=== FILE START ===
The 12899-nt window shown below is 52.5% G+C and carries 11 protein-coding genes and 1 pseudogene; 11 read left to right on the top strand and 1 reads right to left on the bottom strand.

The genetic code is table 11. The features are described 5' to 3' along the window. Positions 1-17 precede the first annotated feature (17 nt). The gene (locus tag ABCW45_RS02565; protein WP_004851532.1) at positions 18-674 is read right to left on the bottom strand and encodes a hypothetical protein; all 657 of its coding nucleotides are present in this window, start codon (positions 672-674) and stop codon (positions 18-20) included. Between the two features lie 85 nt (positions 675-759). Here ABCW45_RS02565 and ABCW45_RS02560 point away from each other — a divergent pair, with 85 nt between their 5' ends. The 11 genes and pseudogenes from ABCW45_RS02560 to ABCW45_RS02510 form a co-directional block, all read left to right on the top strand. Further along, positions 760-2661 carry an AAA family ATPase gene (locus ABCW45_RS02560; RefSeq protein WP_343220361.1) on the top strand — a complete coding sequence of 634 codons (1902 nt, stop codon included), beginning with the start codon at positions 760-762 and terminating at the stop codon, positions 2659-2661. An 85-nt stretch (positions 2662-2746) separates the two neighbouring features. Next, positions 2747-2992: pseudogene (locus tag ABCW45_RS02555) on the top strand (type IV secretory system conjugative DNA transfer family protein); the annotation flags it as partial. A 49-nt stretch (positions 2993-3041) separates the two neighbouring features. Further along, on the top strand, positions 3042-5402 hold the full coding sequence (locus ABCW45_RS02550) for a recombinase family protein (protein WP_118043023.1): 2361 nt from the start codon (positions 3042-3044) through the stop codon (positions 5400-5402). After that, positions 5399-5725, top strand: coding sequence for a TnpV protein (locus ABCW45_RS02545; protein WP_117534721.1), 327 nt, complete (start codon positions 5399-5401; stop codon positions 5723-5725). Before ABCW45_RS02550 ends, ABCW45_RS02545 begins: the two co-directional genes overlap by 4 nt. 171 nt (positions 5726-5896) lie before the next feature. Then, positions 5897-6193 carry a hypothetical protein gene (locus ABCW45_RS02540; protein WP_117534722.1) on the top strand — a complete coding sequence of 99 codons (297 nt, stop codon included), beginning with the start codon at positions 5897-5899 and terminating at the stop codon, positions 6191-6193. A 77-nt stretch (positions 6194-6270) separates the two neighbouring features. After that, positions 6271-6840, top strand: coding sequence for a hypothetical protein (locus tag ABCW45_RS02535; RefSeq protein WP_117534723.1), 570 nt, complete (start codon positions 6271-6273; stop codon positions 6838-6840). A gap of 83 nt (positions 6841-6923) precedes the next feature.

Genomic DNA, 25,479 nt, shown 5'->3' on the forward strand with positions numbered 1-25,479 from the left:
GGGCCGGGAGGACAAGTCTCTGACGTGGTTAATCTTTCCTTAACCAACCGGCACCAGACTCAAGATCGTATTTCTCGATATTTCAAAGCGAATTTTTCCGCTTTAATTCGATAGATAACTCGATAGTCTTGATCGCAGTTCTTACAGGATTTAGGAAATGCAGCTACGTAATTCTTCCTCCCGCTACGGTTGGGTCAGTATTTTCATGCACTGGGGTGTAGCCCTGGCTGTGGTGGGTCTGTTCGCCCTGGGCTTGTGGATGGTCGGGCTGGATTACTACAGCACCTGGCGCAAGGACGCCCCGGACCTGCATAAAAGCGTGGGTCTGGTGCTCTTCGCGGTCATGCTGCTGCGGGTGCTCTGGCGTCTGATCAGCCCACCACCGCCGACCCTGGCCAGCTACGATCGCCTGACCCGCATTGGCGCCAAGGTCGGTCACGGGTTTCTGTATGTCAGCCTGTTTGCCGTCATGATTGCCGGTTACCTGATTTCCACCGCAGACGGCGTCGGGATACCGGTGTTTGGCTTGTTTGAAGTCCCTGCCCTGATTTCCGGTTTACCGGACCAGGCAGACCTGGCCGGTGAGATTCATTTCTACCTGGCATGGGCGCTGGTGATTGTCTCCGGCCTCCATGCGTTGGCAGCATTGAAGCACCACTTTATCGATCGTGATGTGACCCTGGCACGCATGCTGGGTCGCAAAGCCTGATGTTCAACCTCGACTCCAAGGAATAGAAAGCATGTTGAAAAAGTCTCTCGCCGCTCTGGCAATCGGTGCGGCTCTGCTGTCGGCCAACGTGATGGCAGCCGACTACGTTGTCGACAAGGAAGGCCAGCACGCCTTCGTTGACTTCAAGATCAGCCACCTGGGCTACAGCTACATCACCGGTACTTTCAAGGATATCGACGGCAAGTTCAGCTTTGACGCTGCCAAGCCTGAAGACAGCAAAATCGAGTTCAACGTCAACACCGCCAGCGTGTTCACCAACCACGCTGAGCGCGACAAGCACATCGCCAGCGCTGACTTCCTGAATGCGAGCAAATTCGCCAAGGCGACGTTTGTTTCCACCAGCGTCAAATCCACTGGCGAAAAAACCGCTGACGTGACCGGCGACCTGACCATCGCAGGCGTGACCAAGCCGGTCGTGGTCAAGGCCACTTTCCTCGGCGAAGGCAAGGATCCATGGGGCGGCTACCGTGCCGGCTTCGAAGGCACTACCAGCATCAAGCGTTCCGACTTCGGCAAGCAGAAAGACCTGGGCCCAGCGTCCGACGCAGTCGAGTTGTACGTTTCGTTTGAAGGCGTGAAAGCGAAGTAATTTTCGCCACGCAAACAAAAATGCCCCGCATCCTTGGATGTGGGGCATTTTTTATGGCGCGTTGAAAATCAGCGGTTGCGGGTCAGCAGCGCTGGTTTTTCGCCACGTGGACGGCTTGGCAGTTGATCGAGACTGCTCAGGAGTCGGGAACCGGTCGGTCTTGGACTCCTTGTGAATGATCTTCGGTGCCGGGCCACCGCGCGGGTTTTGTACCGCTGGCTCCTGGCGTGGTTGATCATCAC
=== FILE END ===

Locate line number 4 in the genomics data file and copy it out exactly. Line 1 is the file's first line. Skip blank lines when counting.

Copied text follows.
GGGCCGGGAGGACAAGTCTCTGACGTGGTTAATCTTTCCTTAACCAACCGGCACCAGACTCAAGATCGTATTTCTCGATATTTCAAAGCGAATTTTTCCGCTTTAATTCGATAGATAACTCGATAGTCTTGATCGCAGTTCTTACAGGATTTAGGAAATGCAGCTACGTAATTCTTCCTCCCGCTACGGTTGGGTCAGTATTTTCATGCACTGGGGTGTAGCCCTGGCTGTGGTGGGTCTGTTCGCCCTGGGCTTGTGGATGGTCGGGCTGGATTACTACAGCACCTGGCGCAAGGACGCCCCGGACCTGCATAAAAGCGTGGGTCTGGTGCTCTTCGCGGTCATGCTGCTGCGGGTGCTCTGGCGTCTGATCAGCCCACCACCGCCGACCCTGGCCAGCTACGATCGCCTGACCCGCATTGGCGCCAAGGTCGGTCACGGGTTTCTGTATGTCAGCCTGTTTGCCGTCATGATTGCCGGTTACCTGATTTCCACCGCAGACGGCGTCGGGATACCGGTGTTTGGCTTGTTTGAAGTCCCTGCCCTGATTTCCGGTTTACCGGACCAGGCAGACCTGGCCGGTGAGATTCATTTCTACCTGGCATGGGCGCTGGTGATTGTCTCCGGCCTCCATGCGTTGGCAGCATTGAAGCACCACTTTATCGATCGTGATGTGACCCTGGCACGCATGCTGGGTCGCAAAGCCTGATGTTCAACCTCGACTCCAAGGAATAGAAAGCATGTTGAAAAAGTCTCTCGCCGCTCTGGCAATCGGTGCGGCTCTGCTGTCGGCCAACGTGATGGCAGCCGACTACGTTGTCGACAAGGAAGGCCAGCACGCCTTCGTTGACTTCAAGATCAGCCACCTGGGCTACAGCTACATCACCGGTACTTTCAAGGATATCGACGGCAAGTTCAGCTTTGACGCTGCCAAGCCTGAAGACAGCAAAATCGAGTTCAACGTCAACACCGCCAGCGTGTTCACCAACCACGCTGAGCGCGACAAGCACATCGCCAGCGCTGACTTCCTGAATGCGAGCAAATTCGCCAAGGCGACGTTTGTTTCCACCAGCGTCAAATCCACTGGCGAAAAAACCGCTGACGTGACCGGCGACCTGACCATCGCAGGCGTGACCAAGCCGGTCGTGGTCAAGGCCACTTTCCTCGGCGAAGGCAAGGATCCATGGGGCGGCTACCGTGCCGGCTTCGAAGGCACTACCAGCATCAAGCGTTCCGACTTCGGCAAGCAGAAAGACCTGGGCCCAGCGTCCGACGCAGTCGAGTTGTACGTTTCGTTTGAAGGCGTGAAAGCGAAGTAATTTTCGCCACGCAAACAAAAATGCCCCGCATCCTTGGATGTGGGGCATTTTTTATGGCGCGTTGAAAATCAGCGGTTGCGGGTCAGCAGCGCTGGTTTTTCGCCACGTGGACGGCTTGGCAGTTGATCGAGACTGCTCAGGAGTCGGGAACCGGTCGGTCTTGGACTCCTTGTGAATGATCTTCGGTGCCGGGCCACCGCGCGGGTTTTGTACCGCTGGCTCCTGGCGTGGTTGATCATCAC